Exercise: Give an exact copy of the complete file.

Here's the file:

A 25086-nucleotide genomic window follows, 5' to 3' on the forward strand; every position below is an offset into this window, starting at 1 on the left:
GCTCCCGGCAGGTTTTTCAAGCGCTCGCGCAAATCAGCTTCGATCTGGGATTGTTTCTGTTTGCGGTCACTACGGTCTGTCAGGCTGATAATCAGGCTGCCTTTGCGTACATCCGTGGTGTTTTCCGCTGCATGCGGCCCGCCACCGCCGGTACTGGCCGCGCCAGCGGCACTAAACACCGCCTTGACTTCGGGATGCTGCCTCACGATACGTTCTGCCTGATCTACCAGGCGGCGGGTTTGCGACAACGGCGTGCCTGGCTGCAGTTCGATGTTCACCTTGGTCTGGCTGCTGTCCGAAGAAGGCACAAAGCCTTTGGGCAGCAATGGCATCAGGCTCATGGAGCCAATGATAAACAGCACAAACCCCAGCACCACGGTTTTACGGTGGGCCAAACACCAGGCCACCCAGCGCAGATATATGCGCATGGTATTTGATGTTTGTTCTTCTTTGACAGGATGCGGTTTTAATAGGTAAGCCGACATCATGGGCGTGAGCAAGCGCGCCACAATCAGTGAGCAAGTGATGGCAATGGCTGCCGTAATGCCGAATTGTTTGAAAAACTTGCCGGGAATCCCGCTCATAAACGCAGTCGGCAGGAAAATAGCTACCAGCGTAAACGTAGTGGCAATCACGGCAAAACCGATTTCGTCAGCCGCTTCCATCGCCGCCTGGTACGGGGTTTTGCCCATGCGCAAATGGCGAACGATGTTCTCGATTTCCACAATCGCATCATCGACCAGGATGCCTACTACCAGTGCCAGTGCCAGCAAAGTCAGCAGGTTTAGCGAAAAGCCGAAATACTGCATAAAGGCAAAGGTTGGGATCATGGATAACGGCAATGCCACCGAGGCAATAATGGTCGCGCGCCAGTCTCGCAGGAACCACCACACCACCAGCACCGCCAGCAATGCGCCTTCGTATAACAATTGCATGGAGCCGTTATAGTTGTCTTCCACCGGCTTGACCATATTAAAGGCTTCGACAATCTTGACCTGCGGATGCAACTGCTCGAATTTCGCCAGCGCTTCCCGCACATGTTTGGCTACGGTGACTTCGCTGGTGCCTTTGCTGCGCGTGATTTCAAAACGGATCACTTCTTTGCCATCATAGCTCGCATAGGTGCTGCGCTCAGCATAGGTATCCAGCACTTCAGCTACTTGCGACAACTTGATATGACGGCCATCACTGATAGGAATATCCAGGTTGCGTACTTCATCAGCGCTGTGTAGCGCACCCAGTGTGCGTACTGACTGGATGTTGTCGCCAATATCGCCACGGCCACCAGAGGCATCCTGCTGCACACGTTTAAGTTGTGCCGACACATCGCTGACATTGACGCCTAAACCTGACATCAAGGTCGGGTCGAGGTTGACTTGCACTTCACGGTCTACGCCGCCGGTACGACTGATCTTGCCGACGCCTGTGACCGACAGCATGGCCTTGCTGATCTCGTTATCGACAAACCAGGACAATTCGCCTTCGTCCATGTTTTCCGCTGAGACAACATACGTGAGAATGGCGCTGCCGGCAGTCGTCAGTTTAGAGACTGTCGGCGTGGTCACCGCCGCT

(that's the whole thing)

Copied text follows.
A 25086-nucleotide genomic window follows, 5' to 3' on the forward strand; every position below is an offset into this window, starting at 1 on the left:
GCTCCCGGCAGGTTTTTCAAGCGCTCGCGCAAATCAGCTTCGATCTGGGATTGTTTCTGTTTGCGGTCACTACGGTCTGTCAGGCTGATAATCAGGCTGCCTTTGCGTACATCCGTGGTGTTTTCCGCTGCATGCGGCCCGCCACCGCCGGTACTGGCCGCGCCAGCGGCACTAAACACCGCCTTGACTTCGGGATGCTGCCTCACGATACGTTCTGCCTGATCTACCAGGCGGCGGGTTTGCGACAACGGCGTGCCTGGCTGCAGTTCGATGTTCACCTTGGTCTGGCTGCTGTCCGAAGAAGGCACAAAGCCTTTGGGCAGCAATGGCATCAGGCTCATGGAGCCAATGATAAACAGCACAAACCCCAGCACCACGGTTTTACGGTGGGCCAAACACCAGGCCACCCAGCGCAGATATATGCGCATGGTATTTGATGTTTGTTCTTCTTTGACAGGATGCGGTTTTAATAGGTAAGCCGACATCATGGGCGTGAGCAAGCGCGCCACAATCAGTGAGCAAGTGATGGCAATGGCTGCCGTAATGCCGAATTGTTTGAAAAACTTGCCGGGAATCCCGCTCATAAACGCAGTCGGCAGGAAAATAGCTACCAGCGTAAACGTAGTGGCAATCACGGCAAAACCGATTTCGTCAGCCGCTTCCATCGCCGCCTGGTACGGGGTTTTGCCCATGCGCAAATGGCGAACGATGTTCTCGATTTCCACAATCGCATCATCGACCAGGATGCCTACTACCAGTGCCAGTGCCAGCAAAGTCAGCAGGTTTAGCGAAAAGCCGAAATACTGCATAAAGGCAAAGGTTGGGATCATGGATAACGGCAATGCCACCGAGGCAATAATGGTCGCGCGCCAGTCTCGCAGGAACCACCACACCACCAGCACCGCCAGCAATGCGCCTTCGTATAACAATTGCATGGAGCCGTTATAGTTGTCTTCCACCGGCTTGACCATATTAAAGGCTTCGACAATCTTGACCTGCGGATGCAACTGCTCGAATTTCGCCAGCGCTTCCCGCACATGTTTGGCTACGGTGACTTCGCTGGTGCCTTTGCTGCGCGTGATTTCAAAACGGATCACTTCTTTGCCATCATAGCTCGCATAGGTGCTGCGCTCAGCATAGGTATCCAGCACTTCAGCTACTTGCGACAACTTGATATGACGGCCATCACTGATAGGAATATCCAGGTTGCGTACTTCATCAGCGCTGTGTAGCGCACCCAGTGTGCGTACTGACTGGATGTTGTCGCCAATATCGCCACGGCCACCAGAGGCATCCTGCTGCACACGTTTAAGTTGTGCCGACACATCGCTGACATTGACGCCTAAACCTGACATCAAGGTCGGGTCGAGGTTGACTTGCACTTCACGGTCTACGCCGCCGGTACGACTGATCTTGCCGACGCCTGTGACCGACAGCATGGCCTTGCTGATCTCGTTATCGACAAACCAGGACAATTCGCCTTCGTCCATGTTTTCCGCTGAGACAACATACGTGAGAATGGCGCTGCCGGCAGTCGTCAGTTTAGAGACTGTCGGCGTGGTCACCGCCGCT